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Kuje
Great Reader

USA
7915 Posts

Posted - 06 Jun 2006 :  18:41:25  Show Profile Send Kuje a Private Message  Reply with Quote
quote:
Originally posted by Chosen of Bane

A crossbow is also fine, but you need be gain the proficiency through multiclassing or the simple weapon proficiency feat.



It might be fine for the rules but to me it breaks the lore, which is why I said, I'd not allow them to use crossbows. :)

For some of us, books are as important as almost anything else on earth. What a miracle it is that out of these small, flat, rigid squares of paper unfolds world after world, worlds that sing to you, comfort and quiet and excite you... Books are full of the things that you don't get in real life - wonderful, lyrical language, for instance, right off the bat. - Anne Lamott, Bird by Bird

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Kajehase
Great Reader

Sweden
2104 Posts

Posted - 06 Jun 2006 :  20:32:25  Show Profile Send Kajehase a Private Message  Reply with Quote
quote:
Originally posted by Chosen of Bane

In D&D 3.5 Druids can use any weapon they want to without violating their druidic oaths. Metallic armor is the only weapon/armor that is forbidden for Druids. A single class Druid is only proficient in the weapons listed in the PHB (club, dagger, dart, quarterstaff, scimitar, sickle, shortspear, sling, and spear) but if they gain weapon proficiency from another source than they can use them without worrying about upsetting their deity.

So, an elven druid could indeed use a longbow (or longsword for that matter) without upsetting their deity. A crossbow is also fine, but you need be gain the proficiency through multiclassing or the simple weapon proficiency feat.



Well, they'd still have to refrain from using metal heads for the arrows/bolts.

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Zanan
Senior Scribe

Germany
942 Posts

Posted - 06 Jun 2006 :  22:28:42  Show Profile  Visit Zanan's Homepage Send Zanan a Private Message  Reply with Quote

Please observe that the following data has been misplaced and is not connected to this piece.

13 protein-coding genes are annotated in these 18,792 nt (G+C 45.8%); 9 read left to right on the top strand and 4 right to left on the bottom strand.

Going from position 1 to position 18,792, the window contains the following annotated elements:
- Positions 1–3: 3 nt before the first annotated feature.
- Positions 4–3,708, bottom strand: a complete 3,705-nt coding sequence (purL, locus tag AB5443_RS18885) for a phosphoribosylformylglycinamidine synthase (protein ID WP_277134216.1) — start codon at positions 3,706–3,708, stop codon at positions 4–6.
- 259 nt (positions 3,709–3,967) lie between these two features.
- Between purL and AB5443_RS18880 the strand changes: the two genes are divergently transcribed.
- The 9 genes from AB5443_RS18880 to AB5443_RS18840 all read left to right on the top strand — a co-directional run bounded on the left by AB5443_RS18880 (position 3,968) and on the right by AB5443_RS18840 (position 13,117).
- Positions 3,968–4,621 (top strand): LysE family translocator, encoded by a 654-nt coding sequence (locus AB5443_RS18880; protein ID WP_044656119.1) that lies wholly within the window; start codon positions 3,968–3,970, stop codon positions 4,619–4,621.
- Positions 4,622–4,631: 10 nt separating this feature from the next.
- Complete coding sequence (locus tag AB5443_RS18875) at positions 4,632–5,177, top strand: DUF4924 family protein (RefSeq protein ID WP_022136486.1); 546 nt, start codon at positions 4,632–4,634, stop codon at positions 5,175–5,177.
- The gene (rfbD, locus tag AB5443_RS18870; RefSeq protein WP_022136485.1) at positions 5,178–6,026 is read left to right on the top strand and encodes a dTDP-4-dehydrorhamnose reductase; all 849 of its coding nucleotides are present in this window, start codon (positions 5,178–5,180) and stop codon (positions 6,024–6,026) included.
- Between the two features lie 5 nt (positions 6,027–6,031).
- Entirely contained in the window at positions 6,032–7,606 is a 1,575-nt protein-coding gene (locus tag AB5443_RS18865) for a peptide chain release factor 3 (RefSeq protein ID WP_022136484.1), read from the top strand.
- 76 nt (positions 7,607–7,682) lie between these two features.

Well, my initial error was to believe in the German version of the 3RE PHB, which apparently copy & pasted that section from the 3E one. The original 3RE PHB as well as the SRDs have no restrictions on weapons and the FAQ has actually clarified the info:

Question
In 3.5, it appears that druids lose their abilities only when using metal armor or shields, but not when wielding nondruid weapons (as was previously true). Is this the case?

FAQ
For instance, could a barbarian/druid wield a greataxe without losing his abilities?
Beginning with version 3.5 of the D&D rules, druids have no restriction regarding which weapons they can wield. A druid could wield a greatsword, halberd, or repeating crossbow
without any ill effect (other than the normal penalty for nonproficiency). This is a specific change from previous versions of the game.

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EytanBernstein
Forgotten Realms Designer

USA
704 Posts

Posted - 07 Jun 2006 :  01:48:54  Show Profile  Visit EytanBernstein's Homepage Send EytanBernstein a Private Message  Reply with Quote
Druids aren't proficient with those weapons in either edition, but if they got proficiency (via a level in barbarian or fighter for example), they would be allowed to wield those weapons. That only applies to the weapons, however, not the armor.